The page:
6. #6
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    I don't really care about standover height, some riders do however. I care more about stack height. I'm 5'3" male, my wife is also 5'3", my daughter is about 5'5" now. We all ride different MFG bikes. I'm on both the Ibis Mojo 3-Med and SC Bronson 2-Small, wife is on the SC Tallboy 3-small in 27.5plus set-up, my daughter rides the Anthem Advanced-small. the Anthem have a longer reach than my Mojo 3.

    If you like the Mach 5.5, I think you should demo the Ibis Mojo 3, both are DW link bikes. You could find a used 2016-2018 Ibis Mojo 3 in size small for a good price. I'm waiting to see what Ibis come up with the next Mojo, need to stick to 27.5 wheel size .
    '18 SC Tallboy CC_Wife
    '17 Giant Anthem Adv_Kid
    '17 Ibis Mojo 3
    '17 SC Bronson CC

  7. #7
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    Quote Originally Posted by ckspeed View Post
    I don't really care about standover height, some riders do however. I care more about stack height. I'm 5'3" male, my wife is also 5'3", my daughter is about 5'5" now. We all ride different MFG bikes. I'm on both the Ibis Mojo 3-Med and SC Bronson 2-Small, wife is on the SC Tallboy 3-small in 27.5plus set-up, my daughter rides the Anthem Advanced-small. the Anthem have a longer reach than my Mojo 3.

    If you like the Mach 5.5, I think you should demo the Ibis Mojo 3, both are DW link bikes. You could find a used 2016-2018 Ibis Mojo 3 in size small for a good price. I'm waiting to see what Ibis come up with the next Mojo, need to stick to 27.5 wheel size .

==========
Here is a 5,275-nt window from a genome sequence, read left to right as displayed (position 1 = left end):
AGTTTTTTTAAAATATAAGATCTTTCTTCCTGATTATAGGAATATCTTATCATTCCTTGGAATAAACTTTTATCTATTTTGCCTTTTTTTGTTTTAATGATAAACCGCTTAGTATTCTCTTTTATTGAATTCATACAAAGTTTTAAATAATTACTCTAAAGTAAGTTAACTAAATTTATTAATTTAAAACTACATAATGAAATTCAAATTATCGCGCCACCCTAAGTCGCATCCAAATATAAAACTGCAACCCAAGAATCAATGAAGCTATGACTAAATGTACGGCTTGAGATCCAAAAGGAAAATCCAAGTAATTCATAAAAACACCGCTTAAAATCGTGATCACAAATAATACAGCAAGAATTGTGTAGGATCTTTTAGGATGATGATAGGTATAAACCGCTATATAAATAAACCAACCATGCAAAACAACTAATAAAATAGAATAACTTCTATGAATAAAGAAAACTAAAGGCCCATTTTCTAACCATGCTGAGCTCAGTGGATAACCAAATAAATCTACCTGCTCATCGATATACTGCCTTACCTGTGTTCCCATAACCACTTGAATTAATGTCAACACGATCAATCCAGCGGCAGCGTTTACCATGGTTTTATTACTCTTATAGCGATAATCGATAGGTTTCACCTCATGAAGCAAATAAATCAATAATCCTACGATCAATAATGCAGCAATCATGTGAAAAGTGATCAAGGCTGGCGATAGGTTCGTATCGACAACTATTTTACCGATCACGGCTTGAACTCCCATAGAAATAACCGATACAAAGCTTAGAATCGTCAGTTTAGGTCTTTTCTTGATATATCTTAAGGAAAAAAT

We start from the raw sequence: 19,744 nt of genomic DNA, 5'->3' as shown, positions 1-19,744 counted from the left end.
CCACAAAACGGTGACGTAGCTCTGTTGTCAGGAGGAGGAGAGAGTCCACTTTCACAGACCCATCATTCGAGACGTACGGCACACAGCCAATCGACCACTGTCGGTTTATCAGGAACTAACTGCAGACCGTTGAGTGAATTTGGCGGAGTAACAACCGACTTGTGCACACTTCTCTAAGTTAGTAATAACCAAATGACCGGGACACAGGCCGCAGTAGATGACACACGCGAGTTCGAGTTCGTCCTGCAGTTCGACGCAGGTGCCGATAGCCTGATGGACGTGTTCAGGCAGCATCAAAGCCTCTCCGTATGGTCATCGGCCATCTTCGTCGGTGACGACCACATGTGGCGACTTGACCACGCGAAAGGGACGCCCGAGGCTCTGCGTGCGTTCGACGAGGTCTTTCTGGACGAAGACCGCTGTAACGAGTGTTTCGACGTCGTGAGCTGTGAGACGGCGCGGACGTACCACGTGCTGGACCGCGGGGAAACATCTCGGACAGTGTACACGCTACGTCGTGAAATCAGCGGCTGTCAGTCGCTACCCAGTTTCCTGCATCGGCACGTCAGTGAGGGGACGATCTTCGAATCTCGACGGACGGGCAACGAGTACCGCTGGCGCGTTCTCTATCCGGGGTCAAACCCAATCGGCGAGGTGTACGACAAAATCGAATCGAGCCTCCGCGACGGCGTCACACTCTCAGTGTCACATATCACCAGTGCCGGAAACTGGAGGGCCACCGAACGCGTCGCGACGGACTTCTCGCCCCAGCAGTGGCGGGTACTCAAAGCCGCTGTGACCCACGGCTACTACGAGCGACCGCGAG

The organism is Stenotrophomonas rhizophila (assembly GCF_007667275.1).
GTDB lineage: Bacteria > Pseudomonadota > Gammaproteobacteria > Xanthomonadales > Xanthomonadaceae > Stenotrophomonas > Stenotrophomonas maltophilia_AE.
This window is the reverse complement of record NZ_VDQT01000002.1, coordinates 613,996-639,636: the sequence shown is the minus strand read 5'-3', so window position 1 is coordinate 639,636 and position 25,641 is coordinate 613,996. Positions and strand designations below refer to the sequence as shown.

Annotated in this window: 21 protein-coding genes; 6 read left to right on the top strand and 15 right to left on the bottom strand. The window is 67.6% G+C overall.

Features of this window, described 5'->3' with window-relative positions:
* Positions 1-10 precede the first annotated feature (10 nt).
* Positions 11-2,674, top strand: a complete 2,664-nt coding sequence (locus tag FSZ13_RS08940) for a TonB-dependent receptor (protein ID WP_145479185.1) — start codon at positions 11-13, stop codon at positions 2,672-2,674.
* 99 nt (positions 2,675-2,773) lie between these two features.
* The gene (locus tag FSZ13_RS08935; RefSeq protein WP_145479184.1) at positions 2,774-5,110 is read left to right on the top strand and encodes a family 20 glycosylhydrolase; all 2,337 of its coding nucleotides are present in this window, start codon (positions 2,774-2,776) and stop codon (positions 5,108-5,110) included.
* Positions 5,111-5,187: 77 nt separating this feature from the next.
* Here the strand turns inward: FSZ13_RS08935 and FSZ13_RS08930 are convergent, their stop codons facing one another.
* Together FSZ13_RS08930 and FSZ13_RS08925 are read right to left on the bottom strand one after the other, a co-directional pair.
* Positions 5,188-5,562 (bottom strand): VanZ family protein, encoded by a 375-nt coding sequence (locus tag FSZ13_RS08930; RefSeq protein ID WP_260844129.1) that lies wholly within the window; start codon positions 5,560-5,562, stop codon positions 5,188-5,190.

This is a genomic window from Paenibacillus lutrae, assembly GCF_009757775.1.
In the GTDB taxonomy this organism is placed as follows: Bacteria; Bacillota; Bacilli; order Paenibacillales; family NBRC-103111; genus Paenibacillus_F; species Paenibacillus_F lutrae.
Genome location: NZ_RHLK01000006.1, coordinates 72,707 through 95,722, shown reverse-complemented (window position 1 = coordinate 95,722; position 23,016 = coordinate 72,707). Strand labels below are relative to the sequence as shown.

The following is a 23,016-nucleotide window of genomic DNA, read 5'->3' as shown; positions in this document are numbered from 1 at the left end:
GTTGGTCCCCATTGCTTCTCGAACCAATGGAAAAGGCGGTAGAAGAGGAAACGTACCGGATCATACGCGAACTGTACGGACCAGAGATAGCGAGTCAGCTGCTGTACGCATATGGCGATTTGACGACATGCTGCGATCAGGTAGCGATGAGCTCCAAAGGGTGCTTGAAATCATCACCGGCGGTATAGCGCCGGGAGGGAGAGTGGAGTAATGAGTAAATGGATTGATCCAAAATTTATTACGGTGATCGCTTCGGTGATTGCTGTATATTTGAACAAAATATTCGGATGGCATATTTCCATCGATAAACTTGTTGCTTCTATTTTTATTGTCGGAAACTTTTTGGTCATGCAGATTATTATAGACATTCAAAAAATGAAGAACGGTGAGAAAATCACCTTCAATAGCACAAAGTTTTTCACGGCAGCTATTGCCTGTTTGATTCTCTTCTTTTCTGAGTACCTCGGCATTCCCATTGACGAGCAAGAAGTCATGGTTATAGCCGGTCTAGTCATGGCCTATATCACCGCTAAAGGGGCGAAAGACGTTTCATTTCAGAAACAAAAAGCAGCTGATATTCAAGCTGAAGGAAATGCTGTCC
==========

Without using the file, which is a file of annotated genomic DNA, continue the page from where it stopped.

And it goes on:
Does Ibis do demos? I haven't seen them or Yeti at a demo event yet!

  8. #8
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    they do have demo, but i think you best bet is to find an Ibis retailer. here in New England there is a retailer (NH) who do Ibis demo in June.
    '18 SC Tallboy CC_Wife
    '17 Giant Anthem Adv_Kid
    '17 Ibis Mojo 3
    '17 SC Bronson CC

  9. #9
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    Yeah. Ibis. Roxy Lo is their designer:

    " I’m only 5’1”, so I literally could not find a bike to fit!”...When I came to Ibis, I wanted to make sure that people who weren’t normally able to access our products could access them,” she explains. “Of course, that means making sure smaller riders can find an Ibis to fit them..."
    Do the math.

  10. #10
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    You should try a mini mullet. I'm 5'8" and love the way 26/27 handles. Just drop a 26" rear wheel in any 650b frame you like. If you find reach to be too long on whatever frame you go with check out pacenti p dent bar/stem combo . I'm not convinced it's a great option because I don't like the steering feel produced when your grips are inside your fork offset, but if it's the only way to achieve a good fit so be it. Going used should help in the reach department too. It seems just about every company's size S has become last year's M. Like Scott mentioned, if you weigh under 130 you would benefit from a custom shock tune. A custom shim stack for your weight will transform any bike. Push would be your local tuner I guess. Avalanche does a great job too.

  11. #11